27 July 2018

Gold Coast mapping not affecting premiums

Campbell Fuller, General Manager Communications and Media Relations for the Insurance Council of Australia (ICA) says:

“Gold Coast City Council’s new maps factor in a 0.8m rise in sea level by 2100.
This is not affecting insurance premiums, nor the availability of household insurance.

Insurers price the risk of a flood for the 12 months that the policy is active. They do not factor in sea level changes that may occur in 80-plus years.

The coastal risks of storm surge, coastal erosion and gradual sea level rise are excluded by most general insurance policies in Australia.

At present, insurers have some limited understanding of riverine flood risk on the Gold Coast, using older data to assess flood risk for properties. The use of older and limited data causes significant uncertainty for insurers, which must be factored in to premiums.

Furthermore, without access to Council’s flood data it is difficult for insurers to lower premiums where flood mitigation works may have been undertaken to reduce the risk to homes and businesses.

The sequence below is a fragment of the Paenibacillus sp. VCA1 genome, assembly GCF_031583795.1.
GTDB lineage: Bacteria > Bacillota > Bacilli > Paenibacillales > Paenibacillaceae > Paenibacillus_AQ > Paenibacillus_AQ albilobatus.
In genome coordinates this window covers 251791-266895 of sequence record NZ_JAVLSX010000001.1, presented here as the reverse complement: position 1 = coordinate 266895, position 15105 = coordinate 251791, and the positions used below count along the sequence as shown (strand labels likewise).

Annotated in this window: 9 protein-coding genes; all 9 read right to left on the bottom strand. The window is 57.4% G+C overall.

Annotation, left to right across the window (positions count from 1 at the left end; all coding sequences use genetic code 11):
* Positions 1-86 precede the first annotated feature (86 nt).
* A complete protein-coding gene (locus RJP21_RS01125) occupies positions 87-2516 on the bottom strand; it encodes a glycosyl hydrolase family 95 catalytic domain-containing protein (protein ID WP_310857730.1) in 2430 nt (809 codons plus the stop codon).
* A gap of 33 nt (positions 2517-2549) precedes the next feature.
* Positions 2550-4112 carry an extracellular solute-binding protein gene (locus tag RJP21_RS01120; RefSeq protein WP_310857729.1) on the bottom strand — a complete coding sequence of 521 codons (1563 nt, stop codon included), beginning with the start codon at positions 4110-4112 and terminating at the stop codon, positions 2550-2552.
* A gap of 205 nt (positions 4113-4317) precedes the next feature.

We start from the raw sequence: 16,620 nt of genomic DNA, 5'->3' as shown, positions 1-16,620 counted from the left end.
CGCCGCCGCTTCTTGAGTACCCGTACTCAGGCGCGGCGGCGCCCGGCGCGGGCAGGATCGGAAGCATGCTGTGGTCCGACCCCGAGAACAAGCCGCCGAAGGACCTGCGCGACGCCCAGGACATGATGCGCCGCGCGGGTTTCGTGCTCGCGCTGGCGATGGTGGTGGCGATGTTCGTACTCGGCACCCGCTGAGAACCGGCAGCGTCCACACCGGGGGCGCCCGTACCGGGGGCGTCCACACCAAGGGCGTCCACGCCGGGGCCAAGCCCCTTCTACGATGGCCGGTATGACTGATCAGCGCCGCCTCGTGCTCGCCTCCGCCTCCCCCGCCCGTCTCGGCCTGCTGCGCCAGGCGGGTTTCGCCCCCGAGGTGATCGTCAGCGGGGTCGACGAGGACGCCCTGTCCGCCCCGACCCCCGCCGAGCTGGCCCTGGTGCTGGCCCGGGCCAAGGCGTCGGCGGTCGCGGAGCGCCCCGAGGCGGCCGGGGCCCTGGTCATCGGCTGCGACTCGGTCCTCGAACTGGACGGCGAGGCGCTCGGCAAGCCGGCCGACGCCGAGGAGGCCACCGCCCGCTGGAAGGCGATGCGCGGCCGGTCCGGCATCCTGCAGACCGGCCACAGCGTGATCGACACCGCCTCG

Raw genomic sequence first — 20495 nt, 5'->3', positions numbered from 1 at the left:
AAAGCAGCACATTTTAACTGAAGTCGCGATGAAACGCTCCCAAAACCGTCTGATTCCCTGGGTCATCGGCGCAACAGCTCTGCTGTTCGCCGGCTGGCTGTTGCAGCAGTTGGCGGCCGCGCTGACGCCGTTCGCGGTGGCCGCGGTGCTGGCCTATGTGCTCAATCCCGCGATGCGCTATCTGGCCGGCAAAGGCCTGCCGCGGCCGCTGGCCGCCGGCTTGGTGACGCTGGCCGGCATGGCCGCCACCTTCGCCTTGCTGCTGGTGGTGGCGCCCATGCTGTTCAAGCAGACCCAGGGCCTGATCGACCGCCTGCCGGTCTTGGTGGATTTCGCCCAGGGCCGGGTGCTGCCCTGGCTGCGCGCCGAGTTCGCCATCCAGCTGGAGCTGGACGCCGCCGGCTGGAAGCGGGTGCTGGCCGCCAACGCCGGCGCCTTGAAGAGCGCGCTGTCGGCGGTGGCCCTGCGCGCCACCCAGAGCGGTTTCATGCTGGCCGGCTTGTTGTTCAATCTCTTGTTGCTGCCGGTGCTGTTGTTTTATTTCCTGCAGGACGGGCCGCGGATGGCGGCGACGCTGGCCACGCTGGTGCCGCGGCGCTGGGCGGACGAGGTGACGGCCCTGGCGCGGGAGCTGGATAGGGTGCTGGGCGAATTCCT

The ICA urges the Gold Coast City Council to provide the necessary riverine (not climate change) flood models and data for inclusion in the National Flood Information Database (NFID). NFID allows all insurers to gain a better understanding of the flood risk to individual properties and then price that risk.

Insurers would like to use the latest local government data for underwriting purposes to enable them to fine-tune their premiums.

Almost every local government in Australia that has a flood risk has shared their data with the ICA, and in many cases this has resulted in lower premiums for many householders.

The ICA believes local governments should factor in existing risk and the impact of climate change for development purposes, and to ensure property owners are aware of current and future risks.



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